UN lauds India’s example in providing universal power connections

However, India still remains among the 20 worst countries in the world when it comes to meeting the energy needs of its people. The other non-LDC countries in the list include North Korea and Nigeria

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Dhairya Maheshwari

A new United Nations report has cited India’s example in providing electrification to the masses, as it highlighted that world’s 47 least developed countries (LDCs) had been falling behind the developing nations in terms of getting power to homes and businesses.

Mini-grids could be employed extensively across the energy-deficient LDCs to meet the needs of the local population, the Least Developed Countries Report 2017, says. Released on Wednesday in Geneva, the report has been put together by the United Nations Conference on Trade and Development (UNCTAD).

“With appropriate planning (including consistent technical standards and protocols for grid interconnection), mini-grids can be integrated into larger networks, as has been done in China and India,” it notes.

According to India’s Ministry of New and Renewable Energy, a mini-grid is an off-grid power system with a power generation capacity between 10 KW and 500 KW.

The UNCTAD report noted that 62 per cent of the population in LDCs had no access to electricity, compared to 10 per cent across other developing countries.

“Today, the majority of people worldwide who lack access to electricity live in LDCs — a proportion that has grown steadily from less than one third in 1990,” according to the report.

“While they (LDCs) have made great strides in recent years, achieving the global goal of universal access to energy by 2030 will require a 350 per cent increase in their annual rate of electrification,” it says.

The number of people without an electricity connection in LDCs increased from 521 million in 2000 to 578 million in 2014, according to the report.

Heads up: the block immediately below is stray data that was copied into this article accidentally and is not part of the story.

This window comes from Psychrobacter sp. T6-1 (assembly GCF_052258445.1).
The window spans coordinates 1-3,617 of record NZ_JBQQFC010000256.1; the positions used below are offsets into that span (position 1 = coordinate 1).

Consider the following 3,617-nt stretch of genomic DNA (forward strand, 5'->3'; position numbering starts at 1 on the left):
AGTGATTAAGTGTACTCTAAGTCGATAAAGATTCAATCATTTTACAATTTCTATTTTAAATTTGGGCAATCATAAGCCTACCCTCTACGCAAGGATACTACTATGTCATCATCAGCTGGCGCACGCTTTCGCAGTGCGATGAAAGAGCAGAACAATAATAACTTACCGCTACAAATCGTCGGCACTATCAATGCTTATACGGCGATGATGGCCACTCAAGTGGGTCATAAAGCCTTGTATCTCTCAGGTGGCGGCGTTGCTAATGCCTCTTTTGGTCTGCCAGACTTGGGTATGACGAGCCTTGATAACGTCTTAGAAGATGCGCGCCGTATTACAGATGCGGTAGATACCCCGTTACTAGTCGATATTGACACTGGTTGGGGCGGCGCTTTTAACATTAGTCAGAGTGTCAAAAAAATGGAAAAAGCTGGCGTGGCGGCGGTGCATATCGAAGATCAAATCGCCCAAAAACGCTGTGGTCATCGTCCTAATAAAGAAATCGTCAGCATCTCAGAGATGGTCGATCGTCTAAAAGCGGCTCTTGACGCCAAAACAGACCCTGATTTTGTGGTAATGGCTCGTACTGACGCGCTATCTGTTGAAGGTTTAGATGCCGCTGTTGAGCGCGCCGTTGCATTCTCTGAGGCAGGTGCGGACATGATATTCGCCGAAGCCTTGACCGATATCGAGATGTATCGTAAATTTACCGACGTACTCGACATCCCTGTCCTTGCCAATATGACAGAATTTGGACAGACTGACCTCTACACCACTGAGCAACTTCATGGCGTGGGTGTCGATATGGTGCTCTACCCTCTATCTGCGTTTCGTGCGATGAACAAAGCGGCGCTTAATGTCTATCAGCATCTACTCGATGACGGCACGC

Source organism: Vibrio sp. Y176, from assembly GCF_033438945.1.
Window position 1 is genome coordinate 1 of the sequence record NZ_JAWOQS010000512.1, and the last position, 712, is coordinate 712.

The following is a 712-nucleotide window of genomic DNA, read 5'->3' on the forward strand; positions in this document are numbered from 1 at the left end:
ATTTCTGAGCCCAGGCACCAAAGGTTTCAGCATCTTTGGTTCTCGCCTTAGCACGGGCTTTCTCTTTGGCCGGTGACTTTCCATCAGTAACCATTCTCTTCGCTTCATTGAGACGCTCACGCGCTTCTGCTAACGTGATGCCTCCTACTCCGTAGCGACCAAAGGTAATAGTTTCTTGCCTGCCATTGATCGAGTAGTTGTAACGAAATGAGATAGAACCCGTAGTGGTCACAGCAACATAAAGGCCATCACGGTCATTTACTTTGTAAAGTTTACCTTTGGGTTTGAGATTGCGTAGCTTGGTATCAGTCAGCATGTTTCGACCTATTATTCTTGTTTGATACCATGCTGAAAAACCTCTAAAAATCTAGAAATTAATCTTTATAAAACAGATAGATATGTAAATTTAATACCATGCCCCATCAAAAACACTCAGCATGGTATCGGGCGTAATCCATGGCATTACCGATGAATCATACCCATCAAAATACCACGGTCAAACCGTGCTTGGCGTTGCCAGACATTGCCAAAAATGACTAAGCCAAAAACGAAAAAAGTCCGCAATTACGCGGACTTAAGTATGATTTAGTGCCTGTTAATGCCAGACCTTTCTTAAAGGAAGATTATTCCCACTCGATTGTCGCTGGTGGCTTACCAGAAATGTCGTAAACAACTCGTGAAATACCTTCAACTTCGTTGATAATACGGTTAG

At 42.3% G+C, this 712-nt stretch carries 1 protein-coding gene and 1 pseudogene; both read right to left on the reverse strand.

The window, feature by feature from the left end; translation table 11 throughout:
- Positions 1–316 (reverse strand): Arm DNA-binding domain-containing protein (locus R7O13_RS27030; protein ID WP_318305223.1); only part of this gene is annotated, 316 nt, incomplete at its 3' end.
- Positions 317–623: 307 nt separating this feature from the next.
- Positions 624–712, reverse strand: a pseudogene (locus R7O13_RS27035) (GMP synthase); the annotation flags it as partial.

On the upside, the UN study also highlighted that energy access of people in LDCs had more than tripled since 1991, from 12 per cent to 38 per cent in 2014. Overall, 300 million more residents in LDCs had an electricity connection in 2014, when stacked up against corresponding numbers in 1991.

The United Nations Economic and Social Council (ECOSOC) has set three benchmarks to gauge whether a nation is an LDC - a per capita income of $1,035 or less, human assets criterion and the economic vulnerability of the population. Countries having population of more than 75 million are excluded from being qualified as LDCs.

In India’s neighbourhood, Nepal and Afghanistan have been grouped under LDCs.

India has been categorised as Other Developing Country (ODC) in the report. On average, 10 per cent of citizens of ODCs lacked access to electricity. At 60 per cent, the corresponding number remained significant higher for people in ODCs.

While the UN report lauds India’s role in pulling out millions of its citizens from the clutches of energy poverty, it nevertheless observes that the South Asian country was still among the 20 worst countries in terms of universal electrification.

“Of the 20 countries with the largest absolute numbers of people without access to electricity in 2014, 16 were LDCs (the others being India, Nigeria, Kenya and Democratic People’s Republic of Korea),” it highlights.

“The productive use of energy is what turns access into economic development, and what ensures that investments in electricity infrastructure are economically viable. But that means looking beyond satisfying households basic needs to achieving transformational energy access – satisfying producers' needs for adequate, reliable and affordable energy,” UNCTAD Secretary-General Mukhisa Kituyi said ahead of the launch of the report on Wednesday.

Ensuring access to energy for all is one of the goals in UN’s 2030 Agenda for Sustainable Development.

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